Unbound MEDLINE

The impact of maternal obesity on mother and neonatal health: study in a tertiary hospital of Astana, Kazakhstan.

Abstract

This study was aimed to investigate the impact of maternal obesity on mothers and their neonatal health. Our study population consisted of 157 women with completed singleton pregnancies, which included both obese (Body mass index, BMI > or =30) and non-obese women (BMI < 30). Data were collected from case histories, and ante- and postnatal records at the tertiary hospital in Astana, Kazakhstan between January and February of 2008. Associations between pregnancy and delivery-related complications, outcomes, and maternal obesity were estimated as odds ratios (ORs) and 95% confidence intervals (CIs) using a logistic regression model. Women aged 30 years or more were at higher risk of obesity (OR = 3.1, 95% CI = 0.8-11.6) than women less than 30 years old. Multiparous women were also at higher risk of obesity (OR = 4.1, 95% CI = 0.9-19.6) than primiparous ones. Obese women were also more likely to have longer hospital stays of more than 10 days (OR=2.2, 95% CI = 0.8-6.2), and were more prone to eclampsia/preeclampsia (OR = 24.7, 95% CI = 2.2-44.8), cesarean sections (OR = 2.1, 95% CI-0.7-6.2), and abnormal labor (OR = 8.1, 95% CI = 1.0-63.8) compared to non-obese women. Neonatal complications such as pneumonia (OR = 3.4, 95% CI = 0.6-20.2) and fetal macrosomia (OR = 2.2, 95% CI = 0.6-8.0) were also more common among babies born to obese mothers. Congenital baby birth defects were strongly associated with maternal obesity (P = 0.016). We concluded that maternal obesity is associated with increased risks of both maternal and neonatal complications, and that such risks increase with advanced age and parity of the mother. Hence, medical practices must take these complications into account by ensuring an adaptable and early management in order to improve mothers and their neonatal health.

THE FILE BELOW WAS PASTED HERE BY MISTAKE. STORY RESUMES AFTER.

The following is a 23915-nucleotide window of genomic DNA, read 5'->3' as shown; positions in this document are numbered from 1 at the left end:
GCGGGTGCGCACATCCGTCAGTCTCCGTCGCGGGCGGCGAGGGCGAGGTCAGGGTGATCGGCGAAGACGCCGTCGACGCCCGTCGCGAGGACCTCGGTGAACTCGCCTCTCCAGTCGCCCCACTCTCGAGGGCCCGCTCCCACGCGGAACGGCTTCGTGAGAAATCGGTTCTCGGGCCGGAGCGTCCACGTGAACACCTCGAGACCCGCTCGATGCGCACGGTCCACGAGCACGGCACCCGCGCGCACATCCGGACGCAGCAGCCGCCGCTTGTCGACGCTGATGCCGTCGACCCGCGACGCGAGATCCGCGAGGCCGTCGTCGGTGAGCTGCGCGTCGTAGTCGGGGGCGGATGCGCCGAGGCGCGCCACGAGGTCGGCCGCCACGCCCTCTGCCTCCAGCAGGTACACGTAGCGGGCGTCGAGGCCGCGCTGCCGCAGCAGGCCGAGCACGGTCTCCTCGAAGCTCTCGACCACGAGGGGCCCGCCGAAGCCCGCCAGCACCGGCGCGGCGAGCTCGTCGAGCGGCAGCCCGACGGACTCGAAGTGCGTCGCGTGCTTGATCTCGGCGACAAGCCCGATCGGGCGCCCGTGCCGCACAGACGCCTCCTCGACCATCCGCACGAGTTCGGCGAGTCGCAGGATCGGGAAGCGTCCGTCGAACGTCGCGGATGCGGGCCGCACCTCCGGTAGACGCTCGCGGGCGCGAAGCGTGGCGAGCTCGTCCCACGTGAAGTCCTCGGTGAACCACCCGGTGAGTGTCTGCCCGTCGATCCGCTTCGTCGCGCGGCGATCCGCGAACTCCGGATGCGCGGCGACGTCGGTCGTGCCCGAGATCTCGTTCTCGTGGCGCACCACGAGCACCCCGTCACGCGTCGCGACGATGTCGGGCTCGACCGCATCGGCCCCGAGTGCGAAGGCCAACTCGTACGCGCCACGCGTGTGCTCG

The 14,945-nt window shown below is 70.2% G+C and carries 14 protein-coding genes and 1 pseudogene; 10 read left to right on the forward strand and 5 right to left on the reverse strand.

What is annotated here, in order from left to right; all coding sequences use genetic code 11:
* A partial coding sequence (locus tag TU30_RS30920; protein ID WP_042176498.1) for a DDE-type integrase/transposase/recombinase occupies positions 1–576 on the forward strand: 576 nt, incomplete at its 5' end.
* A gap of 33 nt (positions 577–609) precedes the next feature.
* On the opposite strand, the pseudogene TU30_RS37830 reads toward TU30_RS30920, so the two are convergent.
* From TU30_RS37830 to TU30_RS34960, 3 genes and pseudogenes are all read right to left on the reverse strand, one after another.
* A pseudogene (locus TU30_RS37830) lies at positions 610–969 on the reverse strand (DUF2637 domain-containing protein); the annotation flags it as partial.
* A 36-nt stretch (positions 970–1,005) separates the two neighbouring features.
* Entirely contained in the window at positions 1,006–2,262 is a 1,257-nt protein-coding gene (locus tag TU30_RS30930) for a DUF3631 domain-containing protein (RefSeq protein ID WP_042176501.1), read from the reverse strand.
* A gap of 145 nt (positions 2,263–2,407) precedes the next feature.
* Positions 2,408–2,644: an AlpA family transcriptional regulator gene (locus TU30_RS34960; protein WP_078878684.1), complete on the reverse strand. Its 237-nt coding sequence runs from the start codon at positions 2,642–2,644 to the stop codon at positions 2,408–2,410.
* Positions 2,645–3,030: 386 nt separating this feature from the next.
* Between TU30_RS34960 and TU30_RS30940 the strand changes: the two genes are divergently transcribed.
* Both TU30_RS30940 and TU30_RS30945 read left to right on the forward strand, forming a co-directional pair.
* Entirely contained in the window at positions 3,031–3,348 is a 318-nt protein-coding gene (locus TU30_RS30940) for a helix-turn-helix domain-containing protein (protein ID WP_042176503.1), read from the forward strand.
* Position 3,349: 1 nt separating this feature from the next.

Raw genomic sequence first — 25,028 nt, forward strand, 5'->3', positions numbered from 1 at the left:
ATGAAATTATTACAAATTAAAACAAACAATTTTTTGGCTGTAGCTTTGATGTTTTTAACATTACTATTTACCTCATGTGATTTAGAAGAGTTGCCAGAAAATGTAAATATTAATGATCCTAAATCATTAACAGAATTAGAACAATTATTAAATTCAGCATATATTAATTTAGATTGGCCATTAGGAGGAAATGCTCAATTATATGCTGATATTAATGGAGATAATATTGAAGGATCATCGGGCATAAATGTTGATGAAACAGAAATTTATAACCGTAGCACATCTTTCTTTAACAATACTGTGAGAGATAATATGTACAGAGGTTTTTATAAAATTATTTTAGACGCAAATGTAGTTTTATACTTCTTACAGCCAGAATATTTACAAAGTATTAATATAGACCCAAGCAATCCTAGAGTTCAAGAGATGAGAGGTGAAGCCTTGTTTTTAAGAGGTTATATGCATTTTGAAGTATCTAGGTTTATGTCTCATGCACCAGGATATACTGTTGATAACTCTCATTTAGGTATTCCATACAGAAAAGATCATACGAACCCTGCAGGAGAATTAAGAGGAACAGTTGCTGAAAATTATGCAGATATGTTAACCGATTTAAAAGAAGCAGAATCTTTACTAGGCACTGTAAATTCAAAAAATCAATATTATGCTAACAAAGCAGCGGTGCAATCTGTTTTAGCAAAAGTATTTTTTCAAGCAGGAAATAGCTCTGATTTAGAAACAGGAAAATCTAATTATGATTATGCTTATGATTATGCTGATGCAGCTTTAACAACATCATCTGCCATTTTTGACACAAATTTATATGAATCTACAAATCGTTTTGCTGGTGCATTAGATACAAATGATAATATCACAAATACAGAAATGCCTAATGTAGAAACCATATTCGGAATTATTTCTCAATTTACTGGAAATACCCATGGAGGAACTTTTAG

Authors

Aimukhametova G, Ukybasova T, Hamidullina Z, Zhubanysheva K, Harun-Or-Rashid M, Yoshida Y, Kasuya H, Sakamoto J

Institution

Young Leaders' Program in Healthcare Administration, Nagoya University Graduate School of Medicine, Nagoya, Japan

Source

Nagoya journal of medical science 74:1-2 2012 Feb pg 83-92

MeSH

Adult
Age Factors
Birth Weight
Body Mass Index
Confidence Intervals
Female
Gestational Age
Humans
Infant, Newborn
Kazakhstan
Length of Stay
Logistic Models
Male
Maternal Welfare
Middle Aged
Obesity
Odds Ratio
Parity
Pregnancy
Pregnancy Complications
Retrospective Studies
Risk Assessment
Risk Factors
Time Factors
Young Adult

Pub Type(s)

Journal Article
Research Support, Non-U.S. Gov't

Language

eng

PubMed ID

22515114